World-renowned artist and computer scientist John Maeda will serve as opening speaker for “Economies: Art + Architecture,” the first joint conference of the Association of Collegiate Schools of Architecture (ACSA) and the National Council of Art Administrators (NCAA).
The conference, which takes place Nov. 4-7, will be hosted by the Sam Fox School of Design & Visual Arts at Washington University in St. Louis.
“Bringing top academic leaders to St. Louis for ‘Economies: Art + Architecture’ is indeed a terrific honor,” said Carmon Colangelo, dean of the Sam Fox School and E. Desmond Lee Professor for Collaboration in the Arts.
“This will promote camaraderie and collaboration between architects, designers, educators and visual artists from across North America, while also facilitating a unique exchange of ideas about creative entrepreneurship and leadership,” Colangelo added. “Hopefully it will serve as an important catalyst for interdisciplinary discussions within and between the professions.”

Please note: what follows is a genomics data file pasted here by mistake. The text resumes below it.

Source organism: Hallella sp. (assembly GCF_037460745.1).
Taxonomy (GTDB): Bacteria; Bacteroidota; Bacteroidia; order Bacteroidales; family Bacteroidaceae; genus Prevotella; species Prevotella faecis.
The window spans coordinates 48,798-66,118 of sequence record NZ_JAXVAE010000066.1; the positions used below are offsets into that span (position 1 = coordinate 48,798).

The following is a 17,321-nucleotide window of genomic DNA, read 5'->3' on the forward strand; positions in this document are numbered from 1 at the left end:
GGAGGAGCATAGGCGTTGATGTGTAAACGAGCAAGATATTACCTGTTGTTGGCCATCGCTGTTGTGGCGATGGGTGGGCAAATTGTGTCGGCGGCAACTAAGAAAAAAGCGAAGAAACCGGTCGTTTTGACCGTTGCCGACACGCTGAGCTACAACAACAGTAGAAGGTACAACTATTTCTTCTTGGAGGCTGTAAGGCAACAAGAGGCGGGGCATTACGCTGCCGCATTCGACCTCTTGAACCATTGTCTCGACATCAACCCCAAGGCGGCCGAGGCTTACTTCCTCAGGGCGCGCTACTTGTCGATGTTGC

Colangelo is co-chairing the conference with Peter MacKeith, associate dean of the Sam Fox School of Design & Visual Arts and associate professor of architecture.
“The conference aligns precisely with the mission of the Sam Fox School in its emphasis on collaboration, social and environmental responsibility and the intderdispcimplary relationship between architecture, design and art.” Mackeith said. “In effect, a creative ‘economy of means’ may well be the most productive and necessary emphasis across our disciplines in meeting the challenges of the near future.”